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Author Topic: Running frig before trip  (Read 816 times)
echo11
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« on: February 04, 2012, 10:39:29 am »

I have not yet "pre-cooled" the refrigerator before leaving on trips.

I would like to turn on the frig the night before an upcoming trip.  Is it better to run the frig on electric or propane?  Does it matter? 

I will be able to plug the motorhome into an electric outlet if needed.  Also, should the battery be turned on while the frig cools overnight?

Thanks- Roni
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« Reply #1 on: February 04, 2012, 10:48:53 am »

We've tired all different ways. During the cold days I don't turn it on, it's cold enough. When close to electric I use it, when not propane. I think (there I go again, thinking) the batteries need to be on for the frig to work? If you turn the batteries off they will drain. Just an opinion. billy
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« Reply #2 on: February 04, 2012, 12:11:41 pm »

We keep bottles of frozen water in the home freezer. Before our trip, we put the ice bottles in the PC freezer and fridge to cool it down as well as plug into the house electric. The ice helps the fridge cool down faster. Given that we are in Florida, it gets very hot in  the Coach. Don't know if that's the right way but that's what we do.

The battery switch is on. We save the propane for when we are away.

Judi
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« Reply #3 on: February 04, 2012, 12:19:53 pm »

Linda turns on the fridge a couple days prior to leaving on an extended trip and we load the freezer with the frozen fooders we have precooked.  She keeps the fridge set on auto, I think---oops, I almost forgot I'm not supposed to think---. I usually stop in at the LP place that delivers our home propane & top off the PC tank with a whole gal or two of LP.  They have told me I could probably go a month or more before needing more if fridge is only thing on.  Linda has a system for what settings the fridge gets dialed to depending on if we are driving or sitting & I don't mess with it.  In a small environment where systems can easily get out of whack, we each take control of certain widgets & other ones we may share.  Maybe a holdover from a sailboat where it may be good to know how everything works; but, that doesn't mean you don't respect the agreed upon/assigned tasks & responsibilities.  We usually get fresh veggies on the way past the store.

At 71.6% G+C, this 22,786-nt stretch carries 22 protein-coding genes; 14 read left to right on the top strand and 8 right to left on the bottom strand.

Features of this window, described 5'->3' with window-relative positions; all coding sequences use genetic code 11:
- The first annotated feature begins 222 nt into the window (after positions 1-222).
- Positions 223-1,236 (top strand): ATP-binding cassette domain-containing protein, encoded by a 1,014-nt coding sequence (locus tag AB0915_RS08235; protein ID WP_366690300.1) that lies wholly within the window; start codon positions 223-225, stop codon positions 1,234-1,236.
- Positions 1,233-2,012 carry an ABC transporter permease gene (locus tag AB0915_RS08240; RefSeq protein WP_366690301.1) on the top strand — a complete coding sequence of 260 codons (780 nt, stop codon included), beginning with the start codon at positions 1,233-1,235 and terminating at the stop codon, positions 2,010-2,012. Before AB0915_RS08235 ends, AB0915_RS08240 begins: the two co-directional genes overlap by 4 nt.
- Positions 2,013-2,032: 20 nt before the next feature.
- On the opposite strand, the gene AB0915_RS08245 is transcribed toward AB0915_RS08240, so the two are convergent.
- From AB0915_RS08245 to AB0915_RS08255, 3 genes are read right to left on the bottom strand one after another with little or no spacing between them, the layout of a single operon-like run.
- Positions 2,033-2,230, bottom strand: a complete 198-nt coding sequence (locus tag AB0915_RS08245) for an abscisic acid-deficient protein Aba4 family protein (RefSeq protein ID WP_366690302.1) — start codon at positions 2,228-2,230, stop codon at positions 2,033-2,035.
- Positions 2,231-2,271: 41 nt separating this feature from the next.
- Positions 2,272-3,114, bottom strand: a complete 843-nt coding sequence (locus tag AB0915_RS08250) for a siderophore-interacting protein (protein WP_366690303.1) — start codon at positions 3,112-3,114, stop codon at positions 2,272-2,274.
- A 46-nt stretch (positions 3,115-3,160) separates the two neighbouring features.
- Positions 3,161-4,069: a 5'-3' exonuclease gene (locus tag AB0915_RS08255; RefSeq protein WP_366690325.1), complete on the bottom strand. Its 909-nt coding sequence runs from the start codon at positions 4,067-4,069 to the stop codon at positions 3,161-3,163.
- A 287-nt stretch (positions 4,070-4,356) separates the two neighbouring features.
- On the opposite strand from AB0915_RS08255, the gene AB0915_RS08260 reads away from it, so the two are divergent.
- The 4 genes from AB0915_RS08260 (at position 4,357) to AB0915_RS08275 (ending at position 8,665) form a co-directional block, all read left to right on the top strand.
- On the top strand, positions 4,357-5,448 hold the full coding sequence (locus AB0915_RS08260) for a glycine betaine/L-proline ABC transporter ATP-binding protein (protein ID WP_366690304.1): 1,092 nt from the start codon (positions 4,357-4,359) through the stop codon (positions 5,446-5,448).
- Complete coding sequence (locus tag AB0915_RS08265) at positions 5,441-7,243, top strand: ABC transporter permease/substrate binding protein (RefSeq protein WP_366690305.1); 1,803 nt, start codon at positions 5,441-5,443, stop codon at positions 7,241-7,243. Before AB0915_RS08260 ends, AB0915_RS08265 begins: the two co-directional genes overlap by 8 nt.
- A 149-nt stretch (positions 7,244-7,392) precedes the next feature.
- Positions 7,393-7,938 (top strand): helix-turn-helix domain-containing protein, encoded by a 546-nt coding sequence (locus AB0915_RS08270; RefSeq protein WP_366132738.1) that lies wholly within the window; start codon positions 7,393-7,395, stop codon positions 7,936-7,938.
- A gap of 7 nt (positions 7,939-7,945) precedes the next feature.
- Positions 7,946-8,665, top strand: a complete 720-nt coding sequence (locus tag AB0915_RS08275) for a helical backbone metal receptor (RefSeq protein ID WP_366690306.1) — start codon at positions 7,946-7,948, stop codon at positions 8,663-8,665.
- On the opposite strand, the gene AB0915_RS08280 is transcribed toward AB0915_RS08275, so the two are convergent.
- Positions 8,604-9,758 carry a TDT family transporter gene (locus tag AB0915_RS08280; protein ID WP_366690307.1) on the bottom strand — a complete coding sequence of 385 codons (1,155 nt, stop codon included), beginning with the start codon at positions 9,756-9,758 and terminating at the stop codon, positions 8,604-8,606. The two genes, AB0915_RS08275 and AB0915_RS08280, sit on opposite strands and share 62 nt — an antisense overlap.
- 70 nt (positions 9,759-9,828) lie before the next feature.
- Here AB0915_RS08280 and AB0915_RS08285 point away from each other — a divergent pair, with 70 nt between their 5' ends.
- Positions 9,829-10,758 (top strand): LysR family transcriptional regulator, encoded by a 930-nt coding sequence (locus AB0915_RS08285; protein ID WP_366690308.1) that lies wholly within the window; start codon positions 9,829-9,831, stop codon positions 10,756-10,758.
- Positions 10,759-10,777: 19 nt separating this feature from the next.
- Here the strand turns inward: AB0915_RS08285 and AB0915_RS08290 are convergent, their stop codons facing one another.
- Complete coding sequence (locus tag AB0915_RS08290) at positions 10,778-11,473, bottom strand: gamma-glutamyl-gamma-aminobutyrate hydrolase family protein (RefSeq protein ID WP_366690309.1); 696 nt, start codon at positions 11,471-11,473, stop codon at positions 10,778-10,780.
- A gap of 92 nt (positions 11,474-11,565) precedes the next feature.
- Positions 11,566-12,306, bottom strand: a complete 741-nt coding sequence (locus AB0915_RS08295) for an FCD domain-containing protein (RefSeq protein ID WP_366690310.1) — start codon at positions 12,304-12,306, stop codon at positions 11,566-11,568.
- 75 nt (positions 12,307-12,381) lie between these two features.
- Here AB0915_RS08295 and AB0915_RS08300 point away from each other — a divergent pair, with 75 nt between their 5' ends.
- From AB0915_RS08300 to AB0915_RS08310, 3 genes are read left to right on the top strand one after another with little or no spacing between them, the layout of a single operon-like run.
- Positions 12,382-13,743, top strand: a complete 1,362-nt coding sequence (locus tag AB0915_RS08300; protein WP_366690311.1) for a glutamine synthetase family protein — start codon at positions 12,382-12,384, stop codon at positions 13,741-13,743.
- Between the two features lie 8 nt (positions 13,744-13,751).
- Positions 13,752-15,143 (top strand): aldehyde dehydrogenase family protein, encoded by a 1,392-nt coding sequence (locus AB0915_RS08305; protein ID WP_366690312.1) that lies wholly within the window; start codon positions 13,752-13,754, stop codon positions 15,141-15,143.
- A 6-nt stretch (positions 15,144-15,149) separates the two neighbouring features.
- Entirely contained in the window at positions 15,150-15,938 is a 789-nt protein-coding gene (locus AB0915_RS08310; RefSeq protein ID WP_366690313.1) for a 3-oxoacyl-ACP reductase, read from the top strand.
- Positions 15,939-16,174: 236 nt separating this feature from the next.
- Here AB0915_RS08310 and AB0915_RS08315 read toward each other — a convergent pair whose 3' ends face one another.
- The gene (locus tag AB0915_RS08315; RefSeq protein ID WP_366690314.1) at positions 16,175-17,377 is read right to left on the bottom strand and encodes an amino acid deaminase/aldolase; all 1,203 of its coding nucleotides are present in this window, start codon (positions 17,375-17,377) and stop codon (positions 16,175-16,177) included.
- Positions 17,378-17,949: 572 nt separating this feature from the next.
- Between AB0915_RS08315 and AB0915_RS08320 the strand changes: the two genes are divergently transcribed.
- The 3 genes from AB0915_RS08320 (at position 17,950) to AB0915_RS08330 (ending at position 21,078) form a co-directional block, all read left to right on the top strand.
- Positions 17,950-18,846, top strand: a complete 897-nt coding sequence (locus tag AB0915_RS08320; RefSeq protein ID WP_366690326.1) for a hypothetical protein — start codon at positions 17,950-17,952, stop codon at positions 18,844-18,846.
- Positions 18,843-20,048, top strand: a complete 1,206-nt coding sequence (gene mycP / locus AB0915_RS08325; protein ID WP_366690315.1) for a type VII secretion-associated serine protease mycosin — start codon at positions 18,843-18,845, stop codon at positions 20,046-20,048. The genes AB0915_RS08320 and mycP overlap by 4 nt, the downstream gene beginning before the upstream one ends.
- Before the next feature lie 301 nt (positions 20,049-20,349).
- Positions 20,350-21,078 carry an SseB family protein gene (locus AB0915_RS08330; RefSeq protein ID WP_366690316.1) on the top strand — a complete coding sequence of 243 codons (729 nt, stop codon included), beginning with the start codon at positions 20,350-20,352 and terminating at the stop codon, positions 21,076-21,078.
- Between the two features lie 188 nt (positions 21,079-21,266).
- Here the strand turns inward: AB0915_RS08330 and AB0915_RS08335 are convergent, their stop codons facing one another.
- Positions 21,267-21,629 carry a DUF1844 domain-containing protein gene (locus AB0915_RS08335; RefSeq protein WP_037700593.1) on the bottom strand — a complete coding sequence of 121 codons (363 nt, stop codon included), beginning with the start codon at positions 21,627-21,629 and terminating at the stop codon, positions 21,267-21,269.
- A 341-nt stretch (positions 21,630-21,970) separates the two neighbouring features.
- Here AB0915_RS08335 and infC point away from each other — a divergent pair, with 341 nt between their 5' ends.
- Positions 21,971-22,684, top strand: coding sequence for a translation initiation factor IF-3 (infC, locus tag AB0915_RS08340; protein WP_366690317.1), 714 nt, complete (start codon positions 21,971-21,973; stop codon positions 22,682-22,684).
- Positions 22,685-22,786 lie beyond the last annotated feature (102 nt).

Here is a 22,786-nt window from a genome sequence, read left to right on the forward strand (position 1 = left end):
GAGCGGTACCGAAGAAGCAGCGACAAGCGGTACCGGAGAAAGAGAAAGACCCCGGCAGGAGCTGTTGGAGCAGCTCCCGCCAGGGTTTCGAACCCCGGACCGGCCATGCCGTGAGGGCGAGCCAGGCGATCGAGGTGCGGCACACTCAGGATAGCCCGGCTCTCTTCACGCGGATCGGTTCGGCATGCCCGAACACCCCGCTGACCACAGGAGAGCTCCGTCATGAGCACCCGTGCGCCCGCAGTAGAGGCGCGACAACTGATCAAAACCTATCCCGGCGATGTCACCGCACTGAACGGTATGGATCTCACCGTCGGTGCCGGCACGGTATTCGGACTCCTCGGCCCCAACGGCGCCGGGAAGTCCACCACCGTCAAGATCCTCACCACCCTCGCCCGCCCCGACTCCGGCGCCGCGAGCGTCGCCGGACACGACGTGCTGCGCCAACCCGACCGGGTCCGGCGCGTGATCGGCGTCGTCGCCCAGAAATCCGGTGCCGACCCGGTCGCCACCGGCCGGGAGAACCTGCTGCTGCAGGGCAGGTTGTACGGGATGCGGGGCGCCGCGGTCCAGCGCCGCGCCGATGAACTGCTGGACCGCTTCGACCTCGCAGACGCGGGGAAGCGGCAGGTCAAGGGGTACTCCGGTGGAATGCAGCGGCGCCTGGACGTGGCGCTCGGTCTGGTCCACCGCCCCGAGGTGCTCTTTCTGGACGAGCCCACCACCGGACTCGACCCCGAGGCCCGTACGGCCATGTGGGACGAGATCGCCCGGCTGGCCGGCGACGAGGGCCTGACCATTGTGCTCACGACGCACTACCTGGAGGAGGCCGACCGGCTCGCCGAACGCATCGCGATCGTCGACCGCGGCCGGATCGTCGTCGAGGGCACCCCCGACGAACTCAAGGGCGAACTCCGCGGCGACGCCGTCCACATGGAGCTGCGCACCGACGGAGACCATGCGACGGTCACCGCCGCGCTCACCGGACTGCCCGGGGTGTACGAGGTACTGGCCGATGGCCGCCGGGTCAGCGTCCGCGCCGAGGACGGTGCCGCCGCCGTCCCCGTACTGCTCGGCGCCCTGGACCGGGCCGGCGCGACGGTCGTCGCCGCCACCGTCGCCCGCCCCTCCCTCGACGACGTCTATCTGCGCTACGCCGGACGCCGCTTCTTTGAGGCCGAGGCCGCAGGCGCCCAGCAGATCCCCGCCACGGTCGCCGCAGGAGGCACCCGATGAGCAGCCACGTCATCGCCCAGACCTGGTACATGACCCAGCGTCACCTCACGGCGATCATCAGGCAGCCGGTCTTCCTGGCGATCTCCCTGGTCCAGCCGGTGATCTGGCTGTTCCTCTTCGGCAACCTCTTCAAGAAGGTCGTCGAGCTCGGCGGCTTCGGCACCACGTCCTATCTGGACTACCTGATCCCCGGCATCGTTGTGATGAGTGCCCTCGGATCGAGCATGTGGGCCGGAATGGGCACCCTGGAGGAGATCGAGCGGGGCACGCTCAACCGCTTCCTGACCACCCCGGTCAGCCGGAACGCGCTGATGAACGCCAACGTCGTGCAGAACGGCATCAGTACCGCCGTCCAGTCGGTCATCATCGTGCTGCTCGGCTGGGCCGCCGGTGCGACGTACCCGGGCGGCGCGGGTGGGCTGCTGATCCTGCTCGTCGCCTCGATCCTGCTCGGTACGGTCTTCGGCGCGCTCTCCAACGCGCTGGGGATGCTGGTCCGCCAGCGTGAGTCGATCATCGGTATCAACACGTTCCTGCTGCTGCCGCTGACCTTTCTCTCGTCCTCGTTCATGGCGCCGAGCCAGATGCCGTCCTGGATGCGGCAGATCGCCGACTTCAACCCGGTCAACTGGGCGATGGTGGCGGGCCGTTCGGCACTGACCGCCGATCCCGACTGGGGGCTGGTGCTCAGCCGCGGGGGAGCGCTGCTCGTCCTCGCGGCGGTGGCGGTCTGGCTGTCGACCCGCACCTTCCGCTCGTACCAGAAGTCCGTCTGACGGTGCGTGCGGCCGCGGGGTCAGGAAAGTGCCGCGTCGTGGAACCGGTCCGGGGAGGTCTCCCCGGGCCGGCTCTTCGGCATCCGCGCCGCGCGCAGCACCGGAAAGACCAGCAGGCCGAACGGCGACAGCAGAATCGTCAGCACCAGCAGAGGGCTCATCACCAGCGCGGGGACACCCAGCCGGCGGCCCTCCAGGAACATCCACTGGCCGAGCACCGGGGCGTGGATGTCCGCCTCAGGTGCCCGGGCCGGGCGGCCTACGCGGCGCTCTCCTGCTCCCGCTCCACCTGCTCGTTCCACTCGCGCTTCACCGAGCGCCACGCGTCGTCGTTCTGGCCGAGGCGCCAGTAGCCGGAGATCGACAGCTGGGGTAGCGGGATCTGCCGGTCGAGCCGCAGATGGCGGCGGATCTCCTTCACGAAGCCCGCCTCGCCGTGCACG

For us, taking our time loading keeps the process a lot more relaxed.
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« Reply #4 on: February 04, 2012, 04:03:22 pm »

In the warm weather we usually turn ours on a few hours before or the night before, on electric.  If you are not plugged in and you want to use propane on the frig then the battery needs to be on.
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« Reply #5 on: February 04, 2012, 11:29:57 pm »

I have not yet "pre-cooled" the refrigerator before leaving on trips.

I would like to turn on the frig the night before an upcoming trip.  Is it better to run the frig on electric or propane?  Does it matter?